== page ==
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BW HEALTH & FITNESS The balcony that wraps 1012 E. ALDAPE COVE ROAD, around the front of this twoBOISE $274,888 story home allows views 3 bed/2 bath that skim treetops before 1,976 square feet reaching the downtown Keller Williams Realty skyline. It also serves as a Jill Giese, 208-761-5031 kwboise.com prime storm-watching perch MLS #98436336 in the spring. The 51-year-old residence’s location at the base of Shaw Mountain Road is close enough to city center for the owner to bicycle home from the weekly outdoor cocktail party known as Alive After Five in just seven minutes without having to struggle very far up the notoriously hilly road. On the bottom floor is a handyman’s room, the master suite and a family room with a wet bar. A great room, two bedrooms, a full bathroom and the spacious balcony are situated upstairs. Original 1959 fixtures, like ash veneer closet doors and a cheerful yellow sink-bathtub-toilet combo, act as functional conversation pieces. Recent updates blend the home’s mid-century sensibilities with colorful contemporary panache. The retro kitchen centers on a vintage turquoise blue metal GE work island that has a 9-foot-long stainless steel countertop and an oversized sink. Stainless appliances and a glass cooktop have replaced the unit’s original machines. The turquoise wall behind the work center flows into the living room, where it frames a black tiled fireplace with a thick glass hearth and mantel.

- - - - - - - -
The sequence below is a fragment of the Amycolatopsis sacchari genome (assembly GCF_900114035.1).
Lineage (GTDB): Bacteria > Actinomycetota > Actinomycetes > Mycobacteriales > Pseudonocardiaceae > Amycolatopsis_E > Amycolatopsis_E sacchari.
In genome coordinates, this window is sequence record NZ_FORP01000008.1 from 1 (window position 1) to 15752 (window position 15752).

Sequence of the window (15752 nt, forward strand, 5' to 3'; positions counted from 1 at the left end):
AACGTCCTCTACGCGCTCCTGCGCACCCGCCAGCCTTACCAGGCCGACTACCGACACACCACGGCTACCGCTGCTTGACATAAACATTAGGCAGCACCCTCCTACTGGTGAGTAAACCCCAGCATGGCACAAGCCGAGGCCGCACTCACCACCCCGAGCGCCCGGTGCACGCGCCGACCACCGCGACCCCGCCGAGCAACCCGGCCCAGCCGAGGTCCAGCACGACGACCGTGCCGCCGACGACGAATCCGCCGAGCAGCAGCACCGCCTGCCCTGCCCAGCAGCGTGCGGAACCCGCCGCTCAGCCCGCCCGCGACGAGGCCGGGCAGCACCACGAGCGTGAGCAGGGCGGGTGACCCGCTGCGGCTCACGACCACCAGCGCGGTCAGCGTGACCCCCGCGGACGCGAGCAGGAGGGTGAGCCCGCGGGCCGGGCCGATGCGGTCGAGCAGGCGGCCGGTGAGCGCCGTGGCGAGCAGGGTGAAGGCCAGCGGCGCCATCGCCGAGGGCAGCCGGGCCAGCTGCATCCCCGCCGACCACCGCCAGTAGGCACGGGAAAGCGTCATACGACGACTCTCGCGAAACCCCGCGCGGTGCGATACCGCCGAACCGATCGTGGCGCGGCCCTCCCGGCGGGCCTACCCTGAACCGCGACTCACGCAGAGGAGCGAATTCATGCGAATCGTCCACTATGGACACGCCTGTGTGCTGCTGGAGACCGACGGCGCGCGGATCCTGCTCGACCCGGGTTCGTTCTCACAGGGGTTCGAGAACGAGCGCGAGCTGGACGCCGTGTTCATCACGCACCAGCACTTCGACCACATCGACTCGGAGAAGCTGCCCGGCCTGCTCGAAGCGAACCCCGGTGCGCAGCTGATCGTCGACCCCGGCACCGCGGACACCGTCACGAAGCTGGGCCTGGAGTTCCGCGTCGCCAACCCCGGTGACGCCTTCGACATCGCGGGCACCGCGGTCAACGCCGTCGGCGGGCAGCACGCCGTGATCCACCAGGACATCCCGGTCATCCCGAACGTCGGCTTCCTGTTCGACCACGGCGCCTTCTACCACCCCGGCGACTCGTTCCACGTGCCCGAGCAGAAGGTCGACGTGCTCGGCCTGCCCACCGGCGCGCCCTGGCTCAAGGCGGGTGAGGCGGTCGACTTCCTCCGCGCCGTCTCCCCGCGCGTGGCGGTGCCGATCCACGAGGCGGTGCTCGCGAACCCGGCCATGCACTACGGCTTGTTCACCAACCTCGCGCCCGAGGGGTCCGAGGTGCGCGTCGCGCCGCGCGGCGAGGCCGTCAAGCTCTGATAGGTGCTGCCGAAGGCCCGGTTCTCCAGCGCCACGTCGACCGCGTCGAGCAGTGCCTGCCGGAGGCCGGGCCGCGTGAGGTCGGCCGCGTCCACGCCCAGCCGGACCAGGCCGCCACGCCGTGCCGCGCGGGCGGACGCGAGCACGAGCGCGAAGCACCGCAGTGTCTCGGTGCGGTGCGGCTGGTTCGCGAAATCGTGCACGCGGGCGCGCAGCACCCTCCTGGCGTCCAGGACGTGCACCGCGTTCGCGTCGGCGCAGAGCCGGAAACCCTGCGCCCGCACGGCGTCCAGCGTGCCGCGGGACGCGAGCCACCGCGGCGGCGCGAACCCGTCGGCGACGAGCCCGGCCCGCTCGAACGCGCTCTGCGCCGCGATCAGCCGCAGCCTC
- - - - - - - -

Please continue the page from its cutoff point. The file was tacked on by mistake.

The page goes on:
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BARTER BW NEED $$ CASH PAID for diabetic test strips. 208-315-1398.